Kenya has produced so many superb athletes over the years; and marathon legend Eliud Kipchoge ranks in the top echelon of the country’s greatest sportsmen.
The East African nation had their best ever showing at the Olympics in Rio 2016, carting away six gold medals, six silver and a bronze medal; and they will hope to do even better when the Games return to Tokyo this summer.
Kipchoge was one of Kenya’s gold medalists from the last Olympics, and he again represents one of the country’s brightest hopes in Japan.
Kipchoge is not only the reigning Olympic marathon champion, he is also the world record holder at the event, having set a mark of 2:01:39 at the Berlin Marathon in 2018.
Since switching over from the track to road-running in 2012, Kipchoge has amassed an impressive record in the marathon, winning 12 of his 14 races.
The Kenyan superstar won 10 consecutive marathon races between 2014 and 2019, constantly threatening to dip below the two-hour mark, but his long winning streak came to an abrupt end in 2020, when he finished eighth in the London marathon- an event he had won on four previous occasions.
Defeat in London prompted many to question Kipchoge’s chances of successfully defending his Olympic title in Tokyo, but the athlete ran himself into some decent form in April, claiming victory at the NM Mission Marathon in the Netherlands to get back to winning ways.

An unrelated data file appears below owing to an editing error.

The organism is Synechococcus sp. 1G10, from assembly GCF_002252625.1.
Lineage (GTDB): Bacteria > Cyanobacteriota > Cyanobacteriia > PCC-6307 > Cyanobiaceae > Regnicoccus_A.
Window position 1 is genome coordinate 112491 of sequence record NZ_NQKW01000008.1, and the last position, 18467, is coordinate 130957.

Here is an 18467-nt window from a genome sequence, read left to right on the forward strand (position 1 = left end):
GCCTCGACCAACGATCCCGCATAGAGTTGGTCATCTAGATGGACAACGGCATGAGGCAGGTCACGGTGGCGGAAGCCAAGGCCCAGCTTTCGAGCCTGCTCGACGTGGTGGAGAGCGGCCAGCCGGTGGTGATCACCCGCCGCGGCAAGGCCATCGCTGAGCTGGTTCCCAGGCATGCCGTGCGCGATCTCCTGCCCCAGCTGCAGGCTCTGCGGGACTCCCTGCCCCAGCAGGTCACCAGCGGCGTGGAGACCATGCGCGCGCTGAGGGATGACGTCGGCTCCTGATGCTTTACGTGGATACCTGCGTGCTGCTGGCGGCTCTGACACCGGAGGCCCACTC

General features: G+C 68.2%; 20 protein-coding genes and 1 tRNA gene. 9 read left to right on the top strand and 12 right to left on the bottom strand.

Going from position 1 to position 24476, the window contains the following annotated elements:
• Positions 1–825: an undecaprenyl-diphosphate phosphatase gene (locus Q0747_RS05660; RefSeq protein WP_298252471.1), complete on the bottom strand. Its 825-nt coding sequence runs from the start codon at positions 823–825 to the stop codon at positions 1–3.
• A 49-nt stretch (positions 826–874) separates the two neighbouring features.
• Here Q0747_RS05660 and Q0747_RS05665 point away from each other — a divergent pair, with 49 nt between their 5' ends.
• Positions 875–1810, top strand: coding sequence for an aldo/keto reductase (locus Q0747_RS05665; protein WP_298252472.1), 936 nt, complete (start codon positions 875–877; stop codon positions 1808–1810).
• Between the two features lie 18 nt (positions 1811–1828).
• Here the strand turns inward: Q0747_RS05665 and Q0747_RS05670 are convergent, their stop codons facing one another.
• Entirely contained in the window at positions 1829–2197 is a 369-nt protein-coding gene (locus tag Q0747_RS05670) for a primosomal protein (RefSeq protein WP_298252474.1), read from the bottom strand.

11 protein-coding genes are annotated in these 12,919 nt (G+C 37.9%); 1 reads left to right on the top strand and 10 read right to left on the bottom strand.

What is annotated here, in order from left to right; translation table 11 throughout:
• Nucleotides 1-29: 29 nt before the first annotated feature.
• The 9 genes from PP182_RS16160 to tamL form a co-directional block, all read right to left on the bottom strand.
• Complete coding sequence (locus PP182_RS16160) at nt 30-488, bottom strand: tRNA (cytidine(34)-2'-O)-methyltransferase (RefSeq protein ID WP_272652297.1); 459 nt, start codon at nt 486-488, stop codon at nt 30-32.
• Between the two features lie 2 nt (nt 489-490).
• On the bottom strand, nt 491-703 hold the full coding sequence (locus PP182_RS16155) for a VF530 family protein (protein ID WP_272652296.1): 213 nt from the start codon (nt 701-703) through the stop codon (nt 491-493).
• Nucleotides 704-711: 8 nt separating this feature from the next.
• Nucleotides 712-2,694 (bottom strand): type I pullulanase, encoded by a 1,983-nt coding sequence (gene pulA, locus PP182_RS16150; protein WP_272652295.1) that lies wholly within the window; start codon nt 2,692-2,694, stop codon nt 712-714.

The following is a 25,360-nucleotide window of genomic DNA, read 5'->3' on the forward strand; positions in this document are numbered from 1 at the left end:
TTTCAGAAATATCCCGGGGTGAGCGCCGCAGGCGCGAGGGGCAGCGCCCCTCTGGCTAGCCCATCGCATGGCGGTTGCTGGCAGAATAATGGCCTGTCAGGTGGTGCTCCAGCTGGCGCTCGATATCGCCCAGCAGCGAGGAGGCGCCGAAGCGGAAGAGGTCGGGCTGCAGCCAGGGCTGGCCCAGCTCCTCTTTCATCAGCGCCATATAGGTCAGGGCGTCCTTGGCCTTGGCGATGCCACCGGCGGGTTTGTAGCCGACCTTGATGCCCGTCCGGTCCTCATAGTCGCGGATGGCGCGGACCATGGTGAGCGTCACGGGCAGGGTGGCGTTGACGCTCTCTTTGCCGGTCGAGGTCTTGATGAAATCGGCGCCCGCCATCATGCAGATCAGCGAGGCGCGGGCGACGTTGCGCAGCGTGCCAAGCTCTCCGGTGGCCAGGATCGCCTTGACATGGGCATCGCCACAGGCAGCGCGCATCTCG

“It is mission accomplished,” Kipchoge said after the race- his last before the Olympics. “The race was really perfect. The NN Mission Marathon was a real test before Tokyo. It was so good a marathon happened a few months before the Olympics to test our fitness.”
Curiously, Kipchoge is way down in 9th position in the world marathon rankings, but he goes into Japan as arguably the favourite to win the August 8 race in Sapporo. The bookmakers certainly think so, with Olympics betting sites like betway fancying the Kenyan to defend his crown.
Not many people have managed to win back-to-back Olympic gold medals in the marathon. The last man to achieve the feat was Waldemer Cierpinski back in 1980 in Moscow.
Such is the size of the task before Kipchoge in Tokyo.
Kipchoge’s quest for more Olympics glory has been boosted by the absence of one of his main rivals, Kenenisa Bekele. Ethiopian great, Berkeley came agonizingly close to breaking Kipchoge’s world record at the Berlin Marathon in 2019, missing out by just two seconds.
Indeed, his 2:01:41 is the second-fastest of all time.
Bekele will not be part of the Games after sitting out the Ethiopian trials in protest of the selection process for the Ethiopian marathon team.
Apart from Kipchoge, Kenya will present a number of top marathon runners in Japan. Half of the current top ten in the world rankings are Kenyan. There is a good chance that the compatriots may draw up a race strategy to allow Kipchoge, the most accomplished member of the group, to win the race.
Things are generally looking up for Kipchoge, as he attempts to become the first man in over four decades to defend an Olympics marathon title.